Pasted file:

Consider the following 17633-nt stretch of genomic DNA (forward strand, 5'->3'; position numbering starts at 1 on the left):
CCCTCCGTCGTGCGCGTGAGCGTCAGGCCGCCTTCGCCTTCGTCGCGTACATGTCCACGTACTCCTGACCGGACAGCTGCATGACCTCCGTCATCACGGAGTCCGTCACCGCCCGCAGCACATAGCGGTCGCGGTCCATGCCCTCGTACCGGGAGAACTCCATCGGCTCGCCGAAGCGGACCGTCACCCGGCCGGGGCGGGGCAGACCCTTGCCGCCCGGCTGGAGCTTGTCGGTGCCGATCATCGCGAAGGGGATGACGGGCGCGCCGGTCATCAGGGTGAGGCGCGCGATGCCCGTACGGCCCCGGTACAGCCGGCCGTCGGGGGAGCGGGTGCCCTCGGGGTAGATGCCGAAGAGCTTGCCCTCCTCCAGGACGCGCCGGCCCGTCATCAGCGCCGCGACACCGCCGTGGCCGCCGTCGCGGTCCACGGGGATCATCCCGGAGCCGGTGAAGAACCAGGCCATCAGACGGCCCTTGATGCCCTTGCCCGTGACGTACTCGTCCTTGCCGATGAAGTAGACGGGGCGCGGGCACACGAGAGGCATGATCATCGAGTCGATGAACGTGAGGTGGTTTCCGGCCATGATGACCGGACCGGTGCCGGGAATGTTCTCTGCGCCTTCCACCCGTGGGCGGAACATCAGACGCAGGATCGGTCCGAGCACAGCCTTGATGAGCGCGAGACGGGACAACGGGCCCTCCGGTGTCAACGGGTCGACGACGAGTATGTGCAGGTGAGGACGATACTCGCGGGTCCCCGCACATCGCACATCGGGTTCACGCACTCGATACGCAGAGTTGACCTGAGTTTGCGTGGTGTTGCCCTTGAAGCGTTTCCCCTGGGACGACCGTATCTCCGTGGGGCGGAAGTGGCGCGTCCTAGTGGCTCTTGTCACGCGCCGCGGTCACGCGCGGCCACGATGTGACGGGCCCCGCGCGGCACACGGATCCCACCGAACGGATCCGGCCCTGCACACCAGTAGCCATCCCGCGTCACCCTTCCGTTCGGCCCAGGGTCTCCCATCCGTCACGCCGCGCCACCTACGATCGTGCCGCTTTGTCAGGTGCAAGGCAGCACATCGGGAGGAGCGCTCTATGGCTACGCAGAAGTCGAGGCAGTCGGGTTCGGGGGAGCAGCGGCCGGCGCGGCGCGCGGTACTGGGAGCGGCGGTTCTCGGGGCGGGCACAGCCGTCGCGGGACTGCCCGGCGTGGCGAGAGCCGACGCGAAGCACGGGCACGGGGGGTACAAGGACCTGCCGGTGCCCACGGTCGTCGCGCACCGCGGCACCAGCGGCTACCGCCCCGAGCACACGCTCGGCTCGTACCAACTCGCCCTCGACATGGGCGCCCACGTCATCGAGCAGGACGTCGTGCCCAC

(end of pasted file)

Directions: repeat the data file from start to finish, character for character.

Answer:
Consider the following 17633-nt stretch of genomic DNA (forward strand, 5'->3'; position numbering starts at 1 on the left):
CCCTCCGTCGTGCGCGTGAGCGTCAGGCCGCCTTCGCCTTCGTCGCGTACATGTCCACGTACTCCTGACCGGACAGCTGCATGACCTCCGTCATCACGGAGTCCGTCACCGCCCGCAGCACATAGCGGTCGCGGTCCATGCCCTCGTACCGGGAGAACTCCATCGGCTCGCCGAAGCGGACCGTCACCCGGCCGGGGCGGGGCAGACCCTTGCCGCCCGGCTGGAGCTTGTCGGTGCCGATCATCGCGAAGGGGATGACGGGCGCGCCGGTCATCAGGGTGAGGCGCGCGATGCCCGTACGGCCCCGGTACAGCCGGCCGTCGGGGGAGCGGGTGCCCTCGGGGTAGATGCCGAAGAGCTTGCCCTCCTCCAGGACGCGCCGGCCCGTCATCAGCGCCGCGACACCGCCGTGGCCGCCGTCGCGGTCCACGGGGATCATCCCGGAGCCGGTGAAGAACCAGGCCATCAGACGGCCCTTGATGCCCTTGCCCGTGACGTACTCGTCCTTGCCGATGAAGTAGACGGGGCGCGGGCACACGAGAGGCATGATCATCGAGTCGATGAACGTGAGGTGGTTTCCGGCCATGATGACCGGACCGGTGCCGGGAATGTTCTCTGCGCCTTCCACCCGTGGGCGGAACATCAGACGCAGGATCGGTCCGAGCACAGCCTTGATGAGCGCGAGACGGGACAACGGGCCCTCCGGTGTCAACGGGTCGACGACGAGTATGTGCAGGTGAGGACGATACTCGCGGGTCCCCGCACATCGCACATCGGGTTCACGCACTCGATACGCAGAGTTGACCTGAGTTTGCGTGGTGTTGCCCTTGAAGCGTTTCCCCTGGGACGACCGTATCTCCGTGGGGCGGAAGTGGCGCGTCCTAGTGGCTCTTGTCACGCGCCGCGGTCACGCGCGGCCACGATGTGACGGGCCCCGCGCGGCACACGGATCCCACCGAACGGATCCGGCCCTGCACACCAGTAGCCATCCCGCGTCACCCTTCCGTTCGGCCCAGGGTCTCCCATCCGTCACGCCGCGCCACCTACGATCGTGCCGCTTTGTCAGGTGCAAGGCAGCACATCGGGAGGAGCGCTCTATGGCTACGCAGAAGTCGAGGCAGTCGGGTTCGGGGGAGCAGCGGCCGGCGCGGCGCGCGGTACTGGGAGCGGCGGTTCTCGGGGCGGGCACAGCCGTCGCGGGACTGCCCGGCGTGGCGAGAGCCGACGCGAAGCACGGGCACGGGGGGTACAAGGACCTGCCGGTGCCCACGGTCGTCGCGCACCGCGGCACCAGCGGCTACCGCCCCGAGCACACGCTCGGCTCGTACCAACTCGCCCTCGACATGGGCGCCCACGTCATCGAGCAGGACGTCGTGCCCAC